People change all the time. You can think of life as a process of becoming. But one of the funny things about identity, as a psychological state, is that you retain traces of the person you used to be in the person you are. After thinking of yourself a certain way during the formative times of your life, you internalize that identity, even when your reality changes.
One example of this that I have personal experience with is weight loss. Many people who were heavy and lose weight still think of themselves as big. I lost my weight as a young teen, and even though I’ve never struggled to the same extent with my weight again (just a more typical 10 or so pounds that appear and disappear), my instinctive self-image remains large. Others have the same sort of experience. Take Andie Mitchell, who writes in her weight loss memoir It Was Me All Along (emphasis mine):
The thinness I’d achieved came with its own brand of indignity . . . the fatness of my shadow that followed me . . . I wanted badly to conceal the fact that, despite a radical transformation, I remained as screwed up as I had ever been.
Staring at my body, pinching my love handles, I struggled to absorb that these changes were real. I wanted to stay this way. Without that mirror, without any way of physically seeing my own form in plain sight, I still believed myself to be the fat girl. My mind and eyes were in opposition.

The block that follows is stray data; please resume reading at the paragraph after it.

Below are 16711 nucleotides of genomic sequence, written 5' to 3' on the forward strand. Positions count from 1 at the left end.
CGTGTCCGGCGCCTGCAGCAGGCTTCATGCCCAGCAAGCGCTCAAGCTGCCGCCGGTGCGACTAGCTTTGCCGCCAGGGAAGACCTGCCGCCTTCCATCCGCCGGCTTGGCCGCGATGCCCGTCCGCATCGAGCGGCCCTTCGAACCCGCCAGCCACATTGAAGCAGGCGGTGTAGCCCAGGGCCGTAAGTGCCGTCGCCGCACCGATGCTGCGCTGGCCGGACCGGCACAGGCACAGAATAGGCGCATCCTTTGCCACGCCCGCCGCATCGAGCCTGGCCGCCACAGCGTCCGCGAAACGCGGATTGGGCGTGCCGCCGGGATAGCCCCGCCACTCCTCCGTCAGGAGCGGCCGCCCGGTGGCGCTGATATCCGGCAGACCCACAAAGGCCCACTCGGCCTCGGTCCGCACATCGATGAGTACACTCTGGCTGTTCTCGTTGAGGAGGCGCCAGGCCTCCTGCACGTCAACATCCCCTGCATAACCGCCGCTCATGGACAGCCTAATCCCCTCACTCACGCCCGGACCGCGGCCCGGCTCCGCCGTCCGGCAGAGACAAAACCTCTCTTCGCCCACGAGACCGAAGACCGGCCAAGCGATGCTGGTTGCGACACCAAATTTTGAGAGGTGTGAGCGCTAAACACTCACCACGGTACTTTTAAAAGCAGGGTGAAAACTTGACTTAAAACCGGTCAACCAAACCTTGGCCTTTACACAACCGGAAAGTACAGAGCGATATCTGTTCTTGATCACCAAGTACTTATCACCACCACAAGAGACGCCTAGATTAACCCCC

I recognize myself in this description; I’m not the only one. Comedian Judd Apatow reports having similar feelings to Mitchell. In conversation with Amy Schumer, he noted:
I was much smaller than everybody . . . and by the time I caught up a little bit, in sixth or seventh grade, I had been defined. . . And as a result, I always feel like a nerd. I have a a beautiful wife, I’m successful. But I still feel like the kid who’s been picked last in gym class.
Whether it’s because we see our physical shortcomings as a metaphor for our spiritual ones or a concrete hangup on our bodies, being overweight early in life shapes adult identity.
[There’s also an expectation that losing weight will lead to happiness. Sorry to say, that’s not usually the case, as abundant research suggests.]
In my next post, I’ll talk a bit about what this “forever fat kid syndrome” means for behavior change, both good and bad.